Driving around some rural areas of Tennessee last weekend, I found, in two places almost 200 miles apart, large and conspicuous billboards.
"America or Obama: You Can't Have Both." That's what I could read while driving a car, except one seemed to have some small-print reference to the Tea Party.
If any one president, severely limited in his constitutional authority to begin with, and in this case constrained by a historically uncooperative Congress, is a threat to America, well, that doesn't say much for America.
One thing Republicans and Democrats and Libertarians and Green Partisans can agree on is that we've all survived presidents we don't like, presidents we thought were dangerous idiots who've wasted our money. Maybe that's the foundation for a new dialogue.
Perhaps the billboard is a late response to the notorious 1964 Democratic ad, shown on TV only once, suggesting that a Goldwater presidency might lead to nuclear annihilation. It's a tougher case to make with Obama, because the guy's been our president for four years, half of his constitutional maximum. America is still here, undiminished as near as I can tell.
I do have one complaint about Obama. Has any president since, say, Calvin Coolidge ever passed his first term without ever having visited Knoxville?
Looking through the library files, I don't know for certain about Harry Truman, but I've been told he was here at some point. But every other president has come to Knoxville to make a speech, ride in a parade, attend a high-price fund-raising dinner, something. In our lifetimes, Knoxville has never been so expendable.
That's the other reason the billboard was puzzling. Tennessee billboards for either candidate are a waste of money--for the same reason we haven't seen President Obama here.
Here, persuasion's pointless. It doesn't matter whom any Tennessean votes for on Tuesday, not in deciding who the president is. If you vote for Obama or Romney, or even if you persuade your 10,000 best friends to vote for Obama or Romney, it won't make any difference in the outcome. Though some polls suggest Tennessee may be closer in 2012 than 2008's 15-point spread, it won't be close. Tennessee's a red state, and no sober Democrat I know of is predicting otherwise. And I do know several sober Democrats.
It's only the swing states where votes, or stadium-sized clusters of votes, count.
It's all thanks to our winner-take-all electoral-college system. I suspect that concept must have made more sense to our bewigged founders, a century before scientific polling, when we weren't so certain of how our neighbors are voting. As a result of polling, campaigning has become a surgical process.
Tennessee was a swing state, important to both candidates, for most of the 20th century. It is not today. Neither party's nominee campaigns for the general election in Knoxville. We're considered to be in the bag.
Maybe it's not such a bad thing to be in the bag, even if you think it's the wrong bag. We're spared the noisy, dumb TV commercials both sides are nauseating our swing-state cousins with.
So. There are some close and important local and state races in which your vote might make a difference. Is there any reason at all to vote for anybody at all for president? Maybe, but not to pick a president. This year, voting for president's only a sort of a symbolic thing, just to shift your home state's hue a little.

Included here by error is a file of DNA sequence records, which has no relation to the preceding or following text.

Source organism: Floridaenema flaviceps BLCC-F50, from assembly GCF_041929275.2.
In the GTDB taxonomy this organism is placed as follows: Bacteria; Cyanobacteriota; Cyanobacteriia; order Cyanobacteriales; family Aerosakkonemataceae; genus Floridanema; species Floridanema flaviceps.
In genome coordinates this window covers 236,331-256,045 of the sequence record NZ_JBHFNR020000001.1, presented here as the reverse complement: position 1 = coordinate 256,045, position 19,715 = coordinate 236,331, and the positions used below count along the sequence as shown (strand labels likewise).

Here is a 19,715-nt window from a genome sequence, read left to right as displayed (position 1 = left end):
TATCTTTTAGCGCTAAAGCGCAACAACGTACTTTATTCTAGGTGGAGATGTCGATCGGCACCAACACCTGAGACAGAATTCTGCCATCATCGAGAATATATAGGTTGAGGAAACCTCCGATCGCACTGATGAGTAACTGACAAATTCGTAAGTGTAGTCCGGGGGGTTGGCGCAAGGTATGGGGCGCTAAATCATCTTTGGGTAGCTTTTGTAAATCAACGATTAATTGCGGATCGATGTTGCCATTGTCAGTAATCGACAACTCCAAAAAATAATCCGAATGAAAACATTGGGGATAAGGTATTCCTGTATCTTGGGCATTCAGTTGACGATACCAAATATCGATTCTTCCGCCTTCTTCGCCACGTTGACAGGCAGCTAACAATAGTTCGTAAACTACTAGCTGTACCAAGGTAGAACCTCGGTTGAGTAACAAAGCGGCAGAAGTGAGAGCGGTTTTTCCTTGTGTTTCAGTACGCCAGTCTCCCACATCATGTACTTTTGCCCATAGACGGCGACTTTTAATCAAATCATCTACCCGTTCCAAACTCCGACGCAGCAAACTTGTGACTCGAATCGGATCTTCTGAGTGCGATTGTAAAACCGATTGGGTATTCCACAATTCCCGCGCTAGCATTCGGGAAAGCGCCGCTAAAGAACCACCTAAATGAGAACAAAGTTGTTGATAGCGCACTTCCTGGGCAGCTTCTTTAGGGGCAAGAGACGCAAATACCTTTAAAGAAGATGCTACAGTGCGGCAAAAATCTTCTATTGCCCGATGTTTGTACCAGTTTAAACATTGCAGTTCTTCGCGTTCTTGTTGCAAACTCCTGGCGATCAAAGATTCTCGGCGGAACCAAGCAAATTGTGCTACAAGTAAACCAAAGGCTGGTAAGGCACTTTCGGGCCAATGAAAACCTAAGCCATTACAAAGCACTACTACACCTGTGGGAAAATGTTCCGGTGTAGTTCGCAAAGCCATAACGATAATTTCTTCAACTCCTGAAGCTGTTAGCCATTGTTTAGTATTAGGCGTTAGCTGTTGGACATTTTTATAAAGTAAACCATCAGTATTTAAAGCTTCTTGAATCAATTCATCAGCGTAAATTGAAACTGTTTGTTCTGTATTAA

Tennessee, like all states, isn't red or blue. It's purple. In 2008 it was a purple of 42 percent blue, 57 percent red. TV maps won't show that, Tuesday night. All it takes is a 51 percent majority to make a state red or blue. Tennessee will be pure Alabama red, early in the evening.
But in more sophisticated political maps, which balance blue and red by the proportion voting for each, county by county, Tennessee's much harder to pick out. See princeton.edu. It's sort of a turbulent purple. Democrats can vote just to shift the hue a little, to be more like North Carolina's purple, or Virginia's purple.
Republicans may vote because they admire Alabama's deeper red. Tennessee's already America's 10th most conservative state. Some Republicans might prefer to make it the 9th.
When polled by any number of business journals, CEOs invariably say they like the states with the fewest regulations and lowest taxes. But some executives, especially in the tech and communications industries, say they find it easier to recruit talent to blue states.
Red states, also known a little unkindly as "flyover states," come with some baggage: obesity, prescription drug abuse, high-school dropouts, divorce, murder. Maybe some of our reputation as the modern national ghetto is unfair, and I'm not sure how it started, but being stingy about education while espousing alternative crypto-biological theories about the origins of AIDS or coyotes may not help. Maybe one day Republican Biology will be a thing. In the meantime, regardless of this election's outcome, I hope Republicans can use some of their considerable resources to improve conditions in the states that so loyally support them.
I don't doubt that there might be some business-minded Republicans who admire Romney's tax policies, business sense, and the general cut of his jib, but, considering recruitment of certain kinds of talent—and knowing Tennessee will go their way, anyway—might consider voting for Obama. Just for the purple.
Maybe that's dishonest. Still, for a wealthy businessman who's trying to recruit educated talent, the ideal might be living in a blue state under a red presidency.
In any case, advertising executives certainly wish we were a swing state. By one recent estimate, swing-state Iowa drew $30 million in extra advertising revenues. Much of that money came from fund-raisers in the more predictable red and blue states, like ours. No good Republican can be happy to watch that money flowing away.